Toilet paper in history
Leaves have been used for thousands of years in place of the modern invention of toilet paper. The first mention of using paper for cleaning oneself after defecation was in 6th Century China, however the familiar rolls we have now were introduced by the Scott Paper Company in 1890. Before that, humans utilized a number of things, leaves, sticks, smooth stones, dry corncobs, pieces of pottery or even their own hands. Several of these items seem quite bizarre, however when faced with the end of the last roll in the house, some start to look much more appealing. Outdoors folks have known about safe leaves to use in place of paper and hikers and campers in the back country rely on them instead of packing a roll, so pay attention. A bit of knowledge may get you out of a tight spot.
Great mullein is an excellent toilet paper alternative
One of the best toilet paper alternatives is great mullein (Verbascum thapsus). It has been used for this purpose for hundreds, if not thousands of years. The leaves are soft, large and have no toxic properties. The fuzzy leaves beg folks to touch them and will rival the most premium and expensive toilet paper offerings. Great mullein is a native plant to Europe, Asia and parts of Africa. It was introduced to North America where the native peoples embraced it and utilized it in a number of ways. They used the soft leaves not only for toilet paper, but comfy linings for their moccasins, insulation in their homes and even medicine. Just remember that if your are substituting them for toilet paper, dried leaves are crumbly and can make the situation even worse. Fresh leaves are what you need.
Broadleaf plantain has multiple uses
Broadleaf plantain (Plantago major) is another plant that has been used for toilet paper and the wide, smooth leaves are strong and supple. Unlike the large leaves of the mullein, you'll need several to accomplish the task at hand (pun intended.) It is native to Europe and parts of Asia, but has naturalized worldwide. It is quite common in vacant lots, gravel driveways and along the edges of fields. The plant grows in a low rosette and sends up slender bloom stalks in mid summer. The good thing about broadleaf plantain is that it has astringent and antiseptic properties and so would be ideal for someone suffering from hemorrhoids. Again, while not quite as crumbly as the mullein, fresh leaves are preferable to dry.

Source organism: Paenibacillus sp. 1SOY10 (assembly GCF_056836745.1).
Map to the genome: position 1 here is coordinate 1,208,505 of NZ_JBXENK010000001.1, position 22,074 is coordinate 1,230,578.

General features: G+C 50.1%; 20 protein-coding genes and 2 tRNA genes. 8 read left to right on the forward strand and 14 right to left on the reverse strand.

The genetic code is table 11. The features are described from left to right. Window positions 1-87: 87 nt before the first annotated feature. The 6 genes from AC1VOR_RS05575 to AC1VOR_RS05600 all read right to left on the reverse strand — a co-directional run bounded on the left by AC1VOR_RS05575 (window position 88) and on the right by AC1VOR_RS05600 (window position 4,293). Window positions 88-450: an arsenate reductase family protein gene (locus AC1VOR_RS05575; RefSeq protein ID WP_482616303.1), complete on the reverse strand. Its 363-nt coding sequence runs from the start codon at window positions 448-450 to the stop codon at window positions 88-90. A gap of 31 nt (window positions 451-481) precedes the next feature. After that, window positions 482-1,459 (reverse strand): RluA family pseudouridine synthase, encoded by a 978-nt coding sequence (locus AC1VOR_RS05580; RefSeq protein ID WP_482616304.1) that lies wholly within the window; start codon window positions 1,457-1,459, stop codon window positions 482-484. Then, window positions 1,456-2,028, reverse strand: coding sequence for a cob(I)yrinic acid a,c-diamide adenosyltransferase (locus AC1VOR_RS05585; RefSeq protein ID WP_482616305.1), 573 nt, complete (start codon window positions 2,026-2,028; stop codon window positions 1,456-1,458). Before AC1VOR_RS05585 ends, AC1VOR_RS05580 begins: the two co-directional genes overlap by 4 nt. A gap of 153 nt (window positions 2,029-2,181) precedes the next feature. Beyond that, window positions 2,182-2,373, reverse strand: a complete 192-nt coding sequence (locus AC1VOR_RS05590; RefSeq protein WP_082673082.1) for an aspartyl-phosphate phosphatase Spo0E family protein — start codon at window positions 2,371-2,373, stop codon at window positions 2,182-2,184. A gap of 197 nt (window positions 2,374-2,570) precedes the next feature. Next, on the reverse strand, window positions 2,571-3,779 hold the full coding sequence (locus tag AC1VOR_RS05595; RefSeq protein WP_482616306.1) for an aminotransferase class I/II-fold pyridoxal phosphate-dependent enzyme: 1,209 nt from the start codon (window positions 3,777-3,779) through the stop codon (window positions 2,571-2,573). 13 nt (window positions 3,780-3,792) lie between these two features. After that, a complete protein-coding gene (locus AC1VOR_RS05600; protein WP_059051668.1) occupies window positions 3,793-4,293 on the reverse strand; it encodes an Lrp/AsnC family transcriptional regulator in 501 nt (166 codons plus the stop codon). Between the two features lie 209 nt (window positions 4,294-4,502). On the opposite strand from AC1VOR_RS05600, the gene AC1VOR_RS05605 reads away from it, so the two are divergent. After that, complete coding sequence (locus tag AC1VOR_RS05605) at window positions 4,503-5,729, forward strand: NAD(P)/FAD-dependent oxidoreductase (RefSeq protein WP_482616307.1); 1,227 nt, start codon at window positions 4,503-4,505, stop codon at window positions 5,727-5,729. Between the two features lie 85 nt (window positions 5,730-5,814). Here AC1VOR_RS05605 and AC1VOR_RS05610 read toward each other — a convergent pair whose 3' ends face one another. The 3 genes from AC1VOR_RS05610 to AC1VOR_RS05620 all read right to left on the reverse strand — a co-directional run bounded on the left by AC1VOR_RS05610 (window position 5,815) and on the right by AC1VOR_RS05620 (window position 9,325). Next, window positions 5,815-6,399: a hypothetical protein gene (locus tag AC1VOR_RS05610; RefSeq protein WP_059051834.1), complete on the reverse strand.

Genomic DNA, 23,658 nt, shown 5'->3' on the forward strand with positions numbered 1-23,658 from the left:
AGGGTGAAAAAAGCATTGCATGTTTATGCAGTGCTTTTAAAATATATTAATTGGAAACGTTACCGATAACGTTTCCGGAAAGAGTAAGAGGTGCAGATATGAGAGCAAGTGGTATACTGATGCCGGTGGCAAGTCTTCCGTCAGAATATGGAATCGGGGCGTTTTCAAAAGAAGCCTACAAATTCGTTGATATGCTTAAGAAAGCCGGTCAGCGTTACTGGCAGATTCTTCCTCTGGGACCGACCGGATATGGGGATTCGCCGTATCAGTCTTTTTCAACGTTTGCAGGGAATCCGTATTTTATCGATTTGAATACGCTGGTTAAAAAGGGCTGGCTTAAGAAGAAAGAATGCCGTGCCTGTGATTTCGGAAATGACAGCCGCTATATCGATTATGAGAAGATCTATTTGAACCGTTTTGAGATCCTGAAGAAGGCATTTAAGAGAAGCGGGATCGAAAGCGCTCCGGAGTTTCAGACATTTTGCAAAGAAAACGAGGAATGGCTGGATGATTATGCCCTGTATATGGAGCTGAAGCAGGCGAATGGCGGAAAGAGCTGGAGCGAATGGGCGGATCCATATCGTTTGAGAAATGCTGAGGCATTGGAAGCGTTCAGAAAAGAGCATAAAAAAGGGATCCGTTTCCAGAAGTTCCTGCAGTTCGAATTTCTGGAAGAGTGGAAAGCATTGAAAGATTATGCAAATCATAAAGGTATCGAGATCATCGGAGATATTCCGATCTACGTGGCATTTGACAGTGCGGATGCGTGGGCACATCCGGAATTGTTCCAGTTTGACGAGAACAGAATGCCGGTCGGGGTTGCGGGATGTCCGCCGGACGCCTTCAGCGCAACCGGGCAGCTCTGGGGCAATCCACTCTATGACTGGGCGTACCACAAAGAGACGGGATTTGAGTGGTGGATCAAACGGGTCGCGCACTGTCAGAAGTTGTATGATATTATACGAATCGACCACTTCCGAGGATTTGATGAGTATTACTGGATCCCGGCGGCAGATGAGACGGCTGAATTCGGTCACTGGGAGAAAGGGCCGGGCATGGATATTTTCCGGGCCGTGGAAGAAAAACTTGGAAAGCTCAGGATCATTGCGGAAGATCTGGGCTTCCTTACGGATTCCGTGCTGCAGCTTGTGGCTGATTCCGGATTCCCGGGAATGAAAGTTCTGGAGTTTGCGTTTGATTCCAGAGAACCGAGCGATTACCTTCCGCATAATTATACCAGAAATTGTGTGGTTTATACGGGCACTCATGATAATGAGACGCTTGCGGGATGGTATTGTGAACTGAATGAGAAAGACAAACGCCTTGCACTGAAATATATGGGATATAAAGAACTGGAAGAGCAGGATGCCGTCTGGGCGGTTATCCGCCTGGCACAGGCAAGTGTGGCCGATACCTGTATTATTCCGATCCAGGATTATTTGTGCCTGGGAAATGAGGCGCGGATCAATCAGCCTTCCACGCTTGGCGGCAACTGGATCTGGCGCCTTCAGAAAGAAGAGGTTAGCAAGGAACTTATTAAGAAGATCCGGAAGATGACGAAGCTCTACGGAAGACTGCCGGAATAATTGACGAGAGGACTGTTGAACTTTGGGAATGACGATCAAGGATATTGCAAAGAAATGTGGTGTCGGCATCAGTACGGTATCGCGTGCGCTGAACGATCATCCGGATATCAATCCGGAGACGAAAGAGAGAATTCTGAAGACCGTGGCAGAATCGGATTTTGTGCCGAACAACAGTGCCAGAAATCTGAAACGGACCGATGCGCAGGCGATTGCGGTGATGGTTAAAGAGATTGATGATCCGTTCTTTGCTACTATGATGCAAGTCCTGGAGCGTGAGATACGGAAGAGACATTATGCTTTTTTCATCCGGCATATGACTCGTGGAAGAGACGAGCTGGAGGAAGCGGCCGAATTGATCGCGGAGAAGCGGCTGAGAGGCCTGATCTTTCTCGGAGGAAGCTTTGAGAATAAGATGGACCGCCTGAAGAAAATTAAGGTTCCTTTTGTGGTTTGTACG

Curly dock can be toilet paper or food
Curly dock (Rumex crispus) makes great toilet paper. The leaves are large, have a nice texture suitable for wiping and are plentiful in many parts of the world. Again, this native of Europe and Asia has naturalized in just about everywhere and is a common weed. It is also edible and contains a number of nutrients. Personally, I would use several leaves at one time. They are more narrow than the mullein, so the more material between your hands and the area to be cleaned is always a good idea. You will find curly dock along roadsides and at the edges of agricultural fields. It likes disturbed ground and seems plentiful in those areas.
Lamb's ear, toilet paper in your perennial garden
Instead of a weed that grows wild, a good toilet paper alternative might be growing in your own garden. Lambs ear (Stachys byzantina) is a common perennial that millions of gardeners grow. It has soft, fuzzy leaves that are very strong. They are non-toxic and safe to use and there are even cultivars that have larger leaves. Use several of the smaller leaves or maybe just a couple of the larger ones. Lamb's ears are hardy perennials and have the added feature of attractive blooms in the summer. They can be grown from seed and there are a number of commercial sources that sell both seeds and plants.
Cottonwood, shade tree and toilet paper all in one
Cottonwood leaves (Populus deltoides) make wonderful alternative toilet paper. The trees are native to North America and they are large with a soft underside. Cottonwoods are a species of poplar, so it is probably safe to assume that poplars with large enough leaves would be suitable. They make excellent trees for folks who have a larger yard, since they can grow over 100 feet tall over a number of decades. The only down side of this tree is that the cottony fluff that is attached to the seeds can accumulate on patios and on porches when the tree is in bloom. The up side is that you have an unlimited amount of excellent toilet paper material just outside the door and the leaves are conveniently the size of an adult's hand.
Make a 100% identification of any leaf you use
While this article was written for a bit of fun, it contains information that can be useful in certain situations. Never, EVER, use any leaf to wipe your behind that you are not 100% sure of its identity. Some leaves even have thorns, besides being toxic and there's some innocent appearing plants that can cause untold grief if they come in contact with sensitive areas. Fresh is best. Dried leaves crumble and leave behind even more material on your behind. Pay attention to both sides of the leaves and make sure there's no insects or dirt on them. There are also other plants that are suitable and moss is nice as well, however these are the best ones that I've been able to research. If you catch yourself in need while on a hike, or your local store has been stripped clean by the hoarders, these are options that you can explore. Personally, I think a bidet would be a wise choice instead.